AOL has just completed its acquisition of the Huffington Post, and along with the merger, Arianna Huffington will now oversee all content for AOL Latino and AOL Black Voices. This has prompted Richard Prince at Poynter to ask, “On the Internet, does anyone know whether you’re black or Latino?”
Various current and former executives at black media outlets, such as TheRoot and Black Planet, comment that they are uneasy at the thought of major ethnic media outlets being run by people with little connection to the community they serve. They also ponder the idea of digital segregation. Are unique media outlets for African Americans and Latinos creating digital segregation, taking minorities away from more “mainstream” sites? Barry Cooper, founder of BlackVoices, states, “It is unfair to suggest that black and Latino-themed websites should be owned only by people of color, although that certainly should be the preference…However, there are other important considerations, namely the makeup of the management team, the number of people of color employed by the entity, and their ability to use their influence and power to serve their communities.”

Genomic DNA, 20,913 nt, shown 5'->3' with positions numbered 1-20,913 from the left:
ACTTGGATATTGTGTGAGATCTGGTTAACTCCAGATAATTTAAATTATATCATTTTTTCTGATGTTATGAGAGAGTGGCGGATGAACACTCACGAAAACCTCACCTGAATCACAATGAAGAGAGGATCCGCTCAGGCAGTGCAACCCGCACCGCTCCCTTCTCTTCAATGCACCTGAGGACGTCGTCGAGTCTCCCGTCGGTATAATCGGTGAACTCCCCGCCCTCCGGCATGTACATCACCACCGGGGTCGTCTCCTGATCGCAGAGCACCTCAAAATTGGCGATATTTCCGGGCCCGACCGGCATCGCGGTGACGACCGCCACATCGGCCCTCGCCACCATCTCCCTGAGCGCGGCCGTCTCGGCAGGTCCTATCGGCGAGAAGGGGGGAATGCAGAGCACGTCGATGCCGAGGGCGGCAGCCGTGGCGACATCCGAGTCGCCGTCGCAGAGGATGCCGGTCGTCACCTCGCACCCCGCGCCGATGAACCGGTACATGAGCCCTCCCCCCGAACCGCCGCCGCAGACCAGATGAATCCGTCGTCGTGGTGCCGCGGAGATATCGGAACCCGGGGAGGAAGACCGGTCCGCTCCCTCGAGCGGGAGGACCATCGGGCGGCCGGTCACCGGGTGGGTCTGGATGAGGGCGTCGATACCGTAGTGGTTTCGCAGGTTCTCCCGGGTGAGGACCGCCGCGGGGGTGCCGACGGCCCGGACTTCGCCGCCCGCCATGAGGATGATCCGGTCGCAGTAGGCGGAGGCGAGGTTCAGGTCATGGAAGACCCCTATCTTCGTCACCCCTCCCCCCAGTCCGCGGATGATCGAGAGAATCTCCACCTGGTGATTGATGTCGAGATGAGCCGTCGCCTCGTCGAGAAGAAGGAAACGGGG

Publishers of digital content that targets minorities clearly believe that it is important for the sites to be directed and staffed by people of color. Similarly, I believe that they don’t want their sites to have advertising that is either offensive or irrelevant to their readers (ever seen an ad for a FindHotLatinaBrides type of website on an otherwise respectable site?). At the end of the day, the management, editorial and advertising sides all need to respect the target reader.
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